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Telephone calls from primary care physicians to those of us in academia about clinical problems are a touchstone of their uncertainties. By that gauge, few things confound clinicians more than treatment of Salmonella enteritis. A great many clinical studies have reported conflicting results of advantageous, adverse, or indifferent effects of antibiotic therapy in this common illness. Textbooks are uniform in stating that antibiotic therapy does not improve the diarrhea and causes prolongation of the convalescent carrier state, but that is more a tribute to the influence of certain investigators than an objective evaluation of the literature.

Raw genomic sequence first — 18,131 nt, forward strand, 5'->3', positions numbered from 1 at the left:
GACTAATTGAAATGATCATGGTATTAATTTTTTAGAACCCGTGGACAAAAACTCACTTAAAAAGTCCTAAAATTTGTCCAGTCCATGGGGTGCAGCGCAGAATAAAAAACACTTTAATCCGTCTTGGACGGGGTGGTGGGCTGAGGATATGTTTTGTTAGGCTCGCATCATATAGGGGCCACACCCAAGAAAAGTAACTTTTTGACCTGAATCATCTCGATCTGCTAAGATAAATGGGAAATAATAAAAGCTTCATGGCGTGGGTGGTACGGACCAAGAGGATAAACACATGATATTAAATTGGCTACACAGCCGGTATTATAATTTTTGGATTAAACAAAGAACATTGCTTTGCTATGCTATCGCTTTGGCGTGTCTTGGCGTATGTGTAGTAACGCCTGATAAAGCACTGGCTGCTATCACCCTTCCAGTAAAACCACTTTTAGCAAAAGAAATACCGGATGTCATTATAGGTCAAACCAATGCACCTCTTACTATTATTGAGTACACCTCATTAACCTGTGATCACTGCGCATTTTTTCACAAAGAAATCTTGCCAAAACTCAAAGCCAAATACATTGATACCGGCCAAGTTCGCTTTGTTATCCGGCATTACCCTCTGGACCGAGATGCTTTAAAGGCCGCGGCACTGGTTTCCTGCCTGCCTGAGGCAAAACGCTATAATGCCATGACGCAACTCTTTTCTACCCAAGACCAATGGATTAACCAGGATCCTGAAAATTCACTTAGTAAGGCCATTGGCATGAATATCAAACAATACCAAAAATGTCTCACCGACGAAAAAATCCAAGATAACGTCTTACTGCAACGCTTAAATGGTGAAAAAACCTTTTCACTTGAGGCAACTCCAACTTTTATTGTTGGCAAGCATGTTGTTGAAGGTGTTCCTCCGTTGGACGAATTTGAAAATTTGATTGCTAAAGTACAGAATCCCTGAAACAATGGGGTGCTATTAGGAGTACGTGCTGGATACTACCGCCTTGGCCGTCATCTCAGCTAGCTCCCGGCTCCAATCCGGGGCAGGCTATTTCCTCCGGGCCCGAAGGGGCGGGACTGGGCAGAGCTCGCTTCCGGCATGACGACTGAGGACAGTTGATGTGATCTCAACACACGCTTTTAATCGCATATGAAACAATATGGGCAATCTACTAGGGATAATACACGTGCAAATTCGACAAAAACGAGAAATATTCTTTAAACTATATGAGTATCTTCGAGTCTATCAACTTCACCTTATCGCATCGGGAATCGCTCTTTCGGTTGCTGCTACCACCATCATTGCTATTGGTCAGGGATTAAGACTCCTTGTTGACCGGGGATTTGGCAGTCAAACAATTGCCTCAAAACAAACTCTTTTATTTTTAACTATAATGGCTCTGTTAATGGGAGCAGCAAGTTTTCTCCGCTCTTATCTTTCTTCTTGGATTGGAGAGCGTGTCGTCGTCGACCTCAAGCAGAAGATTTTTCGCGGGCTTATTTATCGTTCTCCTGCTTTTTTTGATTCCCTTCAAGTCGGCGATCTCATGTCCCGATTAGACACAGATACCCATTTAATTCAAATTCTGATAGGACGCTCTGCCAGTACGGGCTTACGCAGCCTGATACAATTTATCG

A couple of years ago, while preparing the report on a study of Salmonella enteritis that showed no benefit of antibiotics over placebo on the duration of diarrhea but no material prolongation of the carrier state, I found myself sinking into the frustrating morass of conflicting studies. A simple maneuver clarified things. I prepared
NELSON JD. Antibiotic Therapy for Salmonella Syndromes. Am J Dis Child. 1981;135(12):1093–1094. doi:10.1001/archpedi.1981.02130360001001
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